This is just one example of DSR units. There are a number of manufacturers of this type of equipment.
This slide shows a close up of one style of cone and plate testing area. Also included is a typical unit. These rheometers are typically small and portable.
This photograph shows a sample of asphalt binders placed on the upper DSR plate. This plate will be mounted in the rheometer and the plate moved downward to achieve the desired gap. The asphalt binders will be squeezed out the sides and the excess trimmed off.
The most common type of pressure drive rheometer used for evaluating asphalt binders is the Asphalt Institute viscometer tube. This tube, shown on the next slide, has a vacuum applied to one side of the tube then the time for the asphalt binder to flow through the tube is evaluated. (see previous module for description of historical viscosity testing)
This figure shows the configuration of a typical Asphalt Institute tube. The asphalt binder is added to the large side of the tube until it reaches the line near the bottom of that side of the tube. A vacuum is then applied to the small side, the time it takes for the asphalt to pass each of the marks on the small side is recorded, and the tube constants for each section are used to determine the viscosity in Poise.
This section covers the rheological concepts associated with the bending beam rheometer and the direct tension rheometer. These tests are usually conducted at cool to cold temperatures so that the asphalt binder is more likely to maintain the desired geometry for testing.
This test applies a static load to a simply supported beam of asphalt binder. Temperature is held constant using a liquid bath. A computer provides both equipment control and data acquisition.
The equation used to determine the change in stiffness with time is that for a simply supported beam. The geometry parameters remain constant throughout the test. The only values that change are the deformation of the beam due to the static load and the stiffness calculated using this time-dependent deformation.
The software collects deformation measurements at 8, 15, 30, 60, 20,and 240 seconds and the corresponding stiffness is calculated. The stiffness is then plotted versus the log of time. Since deformation increases the longer the load is left on the sample (and deformation is in the denominator of the preceding equation), stiffness decreases with time. The parameters used in the specification are the creep stiffness at 60 seconds and the slope of the tangent line at this point (called m-value). There is a maximum requirement on the binder stiffness to ensure that the binder is sufficiently soft at cold temperatures. There is a minimum set on the slope requirement. This is to ensure that the material can relax (deform) quickly enough to prevent cracking.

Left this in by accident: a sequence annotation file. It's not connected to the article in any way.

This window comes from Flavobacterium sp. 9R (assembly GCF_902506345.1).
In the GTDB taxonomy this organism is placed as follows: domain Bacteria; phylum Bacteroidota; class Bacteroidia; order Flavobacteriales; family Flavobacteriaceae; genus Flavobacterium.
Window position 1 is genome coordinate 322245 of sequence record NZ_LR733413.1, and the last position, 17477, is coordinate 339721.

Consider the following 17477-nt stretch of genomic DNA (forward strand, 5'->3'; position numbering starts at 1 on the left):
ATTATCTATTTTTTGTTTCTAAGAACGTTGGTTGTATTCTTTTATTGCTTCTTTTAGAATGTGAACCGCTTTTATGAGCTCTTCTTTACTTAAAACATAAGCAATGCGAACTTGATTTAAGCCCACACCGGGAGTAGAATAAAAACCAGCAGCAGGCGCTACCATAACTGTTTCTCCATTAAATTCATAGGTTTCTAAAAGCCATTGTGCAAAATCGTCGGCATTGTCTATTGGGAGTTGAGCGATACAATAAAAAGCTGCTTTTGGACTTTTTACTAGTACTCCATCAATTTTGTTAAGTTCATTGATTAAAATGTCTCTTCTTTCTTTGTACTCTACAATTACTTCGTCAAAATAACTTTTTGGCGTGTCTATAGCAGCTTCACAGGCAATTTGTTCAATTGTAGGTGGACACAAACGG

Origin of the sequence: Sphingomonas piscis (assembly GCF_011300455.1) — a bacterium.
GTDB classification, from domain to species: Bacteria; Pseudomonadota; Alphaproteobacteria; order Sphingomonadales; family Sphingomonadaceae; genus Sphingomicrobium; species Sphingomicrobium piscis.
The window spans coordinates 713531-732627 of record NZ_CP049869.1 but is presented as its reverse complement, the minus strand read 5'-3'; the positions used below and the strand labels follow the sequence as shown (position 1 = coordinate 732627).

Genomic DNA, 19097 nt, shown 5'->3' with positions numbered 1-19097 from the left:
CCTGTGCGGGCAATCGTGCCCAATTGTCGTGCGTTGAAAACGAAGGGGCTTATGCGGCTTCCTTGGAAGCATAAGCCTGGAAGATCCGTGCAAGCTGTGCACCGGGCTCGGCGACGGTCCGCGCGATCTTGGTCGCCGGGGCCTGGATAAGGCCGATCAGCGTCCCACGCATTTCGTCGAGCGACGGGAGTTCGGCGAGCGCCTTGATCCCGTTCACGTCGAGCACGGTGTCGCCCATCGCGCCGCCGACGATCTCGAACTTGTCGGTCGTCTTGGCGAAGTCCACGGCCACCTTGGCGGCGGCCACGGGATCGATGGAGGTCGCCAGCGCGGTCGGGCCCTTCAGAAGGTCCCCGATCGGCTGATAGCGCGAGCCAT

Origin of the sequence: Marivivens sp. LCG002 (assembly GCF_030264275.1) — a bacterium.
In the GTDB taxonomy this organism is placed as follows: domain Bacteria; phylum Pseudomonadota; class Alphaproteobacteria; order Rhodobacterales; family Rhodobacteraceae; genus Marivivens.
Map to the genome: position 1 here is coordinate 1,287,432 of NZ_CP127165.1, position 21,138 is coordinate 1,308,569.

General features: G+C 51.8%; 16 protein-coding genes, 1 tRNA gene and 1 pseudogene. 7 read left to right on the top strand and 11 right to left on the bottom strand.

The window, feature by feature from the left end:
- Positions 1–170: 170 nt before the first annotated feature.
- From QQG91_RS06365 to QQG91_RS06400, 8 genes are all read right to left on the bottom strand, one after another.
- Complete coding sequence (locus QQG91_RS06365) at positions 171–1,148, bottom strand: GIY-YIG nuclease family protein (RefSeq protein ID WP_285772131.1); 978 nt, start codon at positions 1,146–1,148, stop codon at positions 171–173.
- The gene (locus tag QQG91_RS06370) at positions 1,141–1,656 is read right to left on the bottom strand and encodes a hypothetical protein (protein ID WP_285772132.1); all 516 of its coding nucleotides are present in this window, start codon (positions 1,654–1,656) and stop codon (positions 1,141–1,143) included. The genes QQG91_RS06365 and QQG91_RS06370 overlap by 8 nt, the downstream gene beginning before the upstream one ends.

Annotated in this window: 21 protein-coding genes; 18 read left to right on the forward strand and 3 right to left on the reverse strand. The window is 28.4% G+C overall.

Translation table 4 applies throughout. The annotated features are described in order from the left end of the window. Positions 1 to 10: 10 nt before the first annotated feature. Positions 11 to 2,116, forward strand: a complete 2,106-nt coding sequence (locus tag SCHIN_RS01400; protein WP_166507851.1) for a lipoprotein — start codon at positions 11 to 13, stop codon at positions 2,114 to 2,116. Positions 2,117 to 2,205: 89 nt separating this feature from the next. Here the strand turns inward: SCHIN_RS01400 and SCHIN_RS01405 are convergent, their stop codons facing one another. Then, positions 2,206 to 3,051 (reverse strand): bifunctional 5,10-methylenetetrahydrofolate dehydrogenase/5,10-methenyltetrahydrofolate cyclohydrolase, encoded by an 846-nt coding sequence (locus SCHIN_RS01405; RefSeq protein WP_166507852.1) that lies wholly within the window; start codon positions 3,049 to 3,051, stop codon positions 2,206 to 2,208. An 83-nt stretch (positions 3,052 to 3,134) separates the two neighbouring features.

Regardless of the type of equipment used, a sample of asphalt binder is molded into a “dog bone” shape with a uniform center cross section. The sample is pulled until the it breaks in the middle. The stress and strain at failure are recorded. This test requires a minimum strain before the sample fails.
The entire system is comprised of the computer hardware, BBR,and chiller system located under the counter (liquid circulates from the chiller through the BBR fluid bath).
This photograph shows the samples in the bath with the one in the upper part of the picture ready to test.
Block 3 SP 14
– the study of flow and deformation
• Constitutive relations
– fundamental relationships between force
• Equipment used to measure rheology
• Shear rheometers
– Drag flow
– Pressure driven flows
• Rheometers for measuring stiffness and strength
– Bending beam
– Direct tension
Schematic of Sliding Plate
(not to scale)
• Steady, laminar flow, isothermal flow
• No radial or vertical flow
• Negligible gravity and end effects
Drag Flow Rheometers
2 π Ri2 L
Ro - Ri
Narrow gaps: Ri / Ro > 0.99
Drag Flow Rheometers
• Cone and Plate
Similar triangles for
Drag Flow Rheometers
• Parallel Plate
Shear flow varies with
gap height and radius
• Steady, laminar, isothermal flow
• Negligible body forces
• Cylindrical edge
Test operates at 10 rad/sec
or 1.59 Hz
360o = 2 p radians per circle
1 rad = 57.3o
δ = 90o
δ = 0o
Complex Modulus, G*
Viscous Modulus, G”
Storage Modulus, G’
Complex Modulus is the vector sum of the
storage and viscous modulus
• DSR testing can be used to develop master curves
– Need range of temps and frequencies at each
– Affect of loading time on asphalt binder stiffness
– Estimate of thermal coefficient of expansion
25 mm Plate with Sample
• Asphalt Institute Tube
Stiffness and Strength
Bending Beam Rheometer
Bending Beam Rheometer
• S(t) =
4 b h3 δ (t)
S(t) = creep stiffness (M Pa) at time, t
P = applied constant load, N
L = distance between beam supports (102 mm)
b = beam width, 12.5 mm
h = beam thickness, 6.25 mm
d(t) = deflection (mm) at time, t
Bending Beam Rheometer
• Evaluates low temperature stiffness properties
– Creep stiffness
– Slope of response (called m-value)
Log Loading Time, t (sec)
Stress = σ = P / A
Direct Tension Test